For your tchotchke-loving friend or coworkers…

Exit 9 has been called a cross between a museum gift shop and a kitschy toy store. After passing by last weekend, I can confirm that it is in fact, just that. You’ll be able to find gag gifts, iPod accessories, children’s craft kits and everything in between. My favorite were the bandaids that look like strips of bacon (which I got for my 6-yr old nephew). More importantly, they’re encouraging people to shop locally while supporting local charities. During their ’12 Days of Charity’ promotion (December 1st-12th) you’ll be able to choose which of the eight local non-profit organizations they’ve listed will receive 10% of profits. Organizations include: BARC Brooklyn Animal Rescue Coalition, GenerationOn, God’s Love We Deliver, LES Girls Club, Metropolitan Waterfront Alliance, Public School 58Public School 261, Transportation Alternatives. You can shop online, or find even more merchandise at one of their two retail locations (in Brooklyn and on the LES)

 

For the person who has everything and enough money to buy it if they don’t…

– Let’s call this person Charlie. Charlie is the hardest person to get gifts for. Unless it’s perishable, you’re likely getting him something he already has, or doesn’t want. In the past few years, I’ve taken a departure from the traditional gifts and began to give donations in other people’s names. It’s a really personal gesture that will (hopefully) make them much more appreciative of your gift than last year’s wine stopper or coaster set. More specific ideas for your Charlie:

  • Does your Charlie love the outdoors? Make a donation to MillionTreesNYC or Fresh Air Fund. An avid gardner? Help fund a project on ioby (‘in our backyards’). Whatever you choose, just be sure to Charlie that you’ve made a donation in his honor. Check out ‘the improvised life‘ blog for more tips on double-duty gifts and cards, and Cards That Give, a great source for charity greeting cards.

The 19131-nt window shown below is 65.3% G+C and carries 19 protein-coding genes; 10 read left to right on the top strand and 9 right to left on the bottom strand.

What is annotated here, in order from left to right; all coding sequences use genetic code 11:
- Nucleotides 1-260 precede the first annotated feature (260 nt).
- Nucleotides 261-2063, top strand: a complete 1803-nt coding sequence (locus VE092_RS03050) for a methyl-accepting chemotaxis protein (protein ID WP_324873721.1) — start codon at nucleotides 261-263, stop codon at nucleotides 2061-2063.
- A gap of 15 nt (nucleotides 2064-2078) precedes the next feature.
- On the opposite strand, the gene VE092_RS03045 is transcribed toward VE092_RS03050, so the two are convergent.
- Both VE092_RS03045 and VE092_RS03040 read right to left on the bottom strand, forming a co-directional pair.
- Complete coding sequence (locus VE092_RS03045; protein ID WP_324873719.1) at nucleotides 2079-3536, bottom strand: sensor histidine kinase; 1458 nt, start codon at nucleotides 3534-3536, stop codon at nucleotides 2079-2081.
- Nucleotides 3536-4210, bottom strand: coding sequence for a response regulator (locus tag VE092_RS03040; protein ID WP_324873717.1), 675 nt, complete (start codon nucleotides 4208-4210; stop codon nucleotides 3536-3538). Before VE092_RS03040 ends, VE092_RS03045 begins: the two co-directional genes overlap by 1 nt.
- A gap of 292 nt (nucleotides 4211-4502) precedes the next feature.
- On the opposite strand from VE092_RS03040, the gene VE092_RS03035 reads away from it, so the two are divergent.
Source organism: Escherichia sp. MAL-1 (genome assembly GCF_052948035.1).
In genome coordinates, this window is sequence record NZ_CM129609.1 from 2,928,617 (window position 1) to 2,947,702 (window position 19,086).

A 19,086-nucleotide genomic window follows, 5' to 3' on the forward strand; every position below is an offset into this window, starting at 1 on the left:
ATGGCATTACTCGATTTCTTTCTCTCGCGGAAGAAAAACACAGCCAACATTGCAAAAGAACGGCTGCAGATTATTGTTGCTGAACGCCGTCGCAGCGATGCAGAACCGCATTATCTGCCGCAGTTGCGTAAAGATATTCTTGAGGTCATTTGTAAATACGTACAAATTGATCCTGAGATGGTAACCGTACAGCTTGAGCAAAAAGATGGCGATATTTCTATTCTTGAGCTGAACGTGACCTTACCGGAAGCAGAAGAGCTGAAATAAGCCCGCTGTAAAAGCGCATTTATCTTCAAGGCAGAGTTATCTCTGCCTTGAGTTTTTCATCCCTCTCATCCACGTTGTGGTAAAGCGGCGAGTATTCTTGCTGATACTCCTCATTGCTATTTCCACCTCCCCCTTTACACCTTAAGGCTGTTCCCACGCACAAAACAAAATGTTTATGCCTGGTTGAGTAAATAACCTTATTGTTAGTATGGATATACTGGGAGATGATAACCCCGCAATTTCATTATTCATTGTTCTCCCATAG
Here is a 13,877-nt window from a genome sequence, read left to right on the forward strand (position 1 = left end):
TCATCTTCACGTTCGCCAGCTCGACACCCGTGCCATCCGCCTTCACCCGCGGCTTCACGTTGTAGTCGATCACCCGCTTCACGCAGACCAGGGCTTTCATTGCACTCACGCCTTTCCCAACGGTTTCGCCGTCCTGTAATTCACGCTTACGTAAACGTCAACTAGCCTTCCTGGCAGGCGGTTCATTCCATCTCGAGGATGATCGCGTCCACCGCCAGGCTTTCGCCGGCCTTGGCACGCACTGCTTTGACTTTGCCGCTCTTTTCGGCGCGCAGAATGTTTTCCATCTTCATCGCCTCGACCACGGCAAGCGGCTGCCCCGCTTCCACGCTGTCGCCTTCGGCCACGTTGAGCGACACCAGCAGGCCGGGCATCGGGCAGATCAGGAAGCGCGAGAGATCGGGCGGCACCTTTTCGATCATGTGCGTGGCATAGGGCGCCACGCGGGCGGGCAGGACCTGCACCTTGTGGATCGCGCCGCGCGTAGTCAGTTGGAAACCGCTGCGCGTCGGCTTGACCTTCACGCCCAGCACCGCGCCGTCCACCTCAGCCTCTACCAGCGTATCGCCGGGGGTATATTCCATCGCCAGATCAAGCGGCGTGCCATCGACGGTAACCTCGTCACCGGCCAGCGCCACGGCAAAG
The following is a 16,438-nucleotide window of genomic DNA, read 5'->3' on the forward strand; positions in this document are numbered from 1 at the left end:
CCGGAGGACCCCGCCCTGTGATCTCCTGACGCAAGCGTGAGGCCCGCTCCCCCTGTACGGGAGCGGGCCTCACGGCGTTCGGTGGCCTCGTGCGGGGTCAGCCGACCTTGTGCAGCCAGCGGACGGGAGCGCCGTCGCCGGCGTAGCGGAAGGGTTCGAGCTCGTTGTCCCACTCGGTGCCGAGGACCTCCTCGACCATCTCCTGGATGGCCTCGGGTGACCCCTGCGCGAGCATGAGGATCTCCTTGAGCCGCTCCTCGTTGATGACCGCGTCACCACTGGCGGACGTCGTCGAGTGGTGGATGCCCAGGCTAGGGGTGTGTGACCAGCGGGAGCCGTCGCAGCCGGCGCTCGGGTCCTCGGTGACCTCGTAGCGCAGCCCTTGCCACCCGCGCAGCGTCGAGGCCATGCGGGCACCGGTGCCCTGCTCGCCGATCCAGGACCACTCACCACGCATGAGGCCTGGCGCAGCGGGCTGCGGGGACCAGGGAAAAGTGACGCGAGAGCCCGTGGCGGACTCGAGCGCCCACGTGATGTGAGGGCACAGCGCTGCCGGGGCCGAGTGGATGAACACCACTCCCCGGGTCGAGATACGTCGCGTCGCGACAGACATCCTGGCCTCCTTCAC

• If you want to get a little more sentimental, you can request/pick up a letter to Santa (depending on your budget-gifts requested are usually under $40-maybe more than one). You can fulfill a child’s wish by sending them their gift from Santa on Charlie’s behalf. Give the child’s letter to Charlie with a note that says something along the lines of “In lieu of a gift, I’ve given this little girl the Barbie she always wanted and couldn’t afford, on your behalf..” You can get these letters from the James A Farley Building in midtown. (New York Cares runs a similar program but registration has closed)
  • If your Charlie is a little more global-minded, you can gift something even bigger, with long-lasting effects. Heifer International allows you to donate sheep, llamas, goats and more, to impoverished children and families around the world, and help them receive training and animal gifts that help them become self-reliant. After your donation, you’ll have the opportunity to create a printable gift card or e-card to tell Charlie that you’ve honored him with a Heifer gift. (Update: It’s been brought to my attention that there are differing opinions regarding HI’s practices and their ethical merit. Read here about another point of view. Charity Navigator is one place to check on how donations are distributed by NPOs- know who you’re donating to before you donate, always)

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So there you have it.. some different places to cross people off your list while giving back to some NYC non-profits. Did I miss something? It’s likely! If you’ve got something to add, please comment below or email to info@giveandgetnyc.com.

Gobble Gobble Give.

11 Nov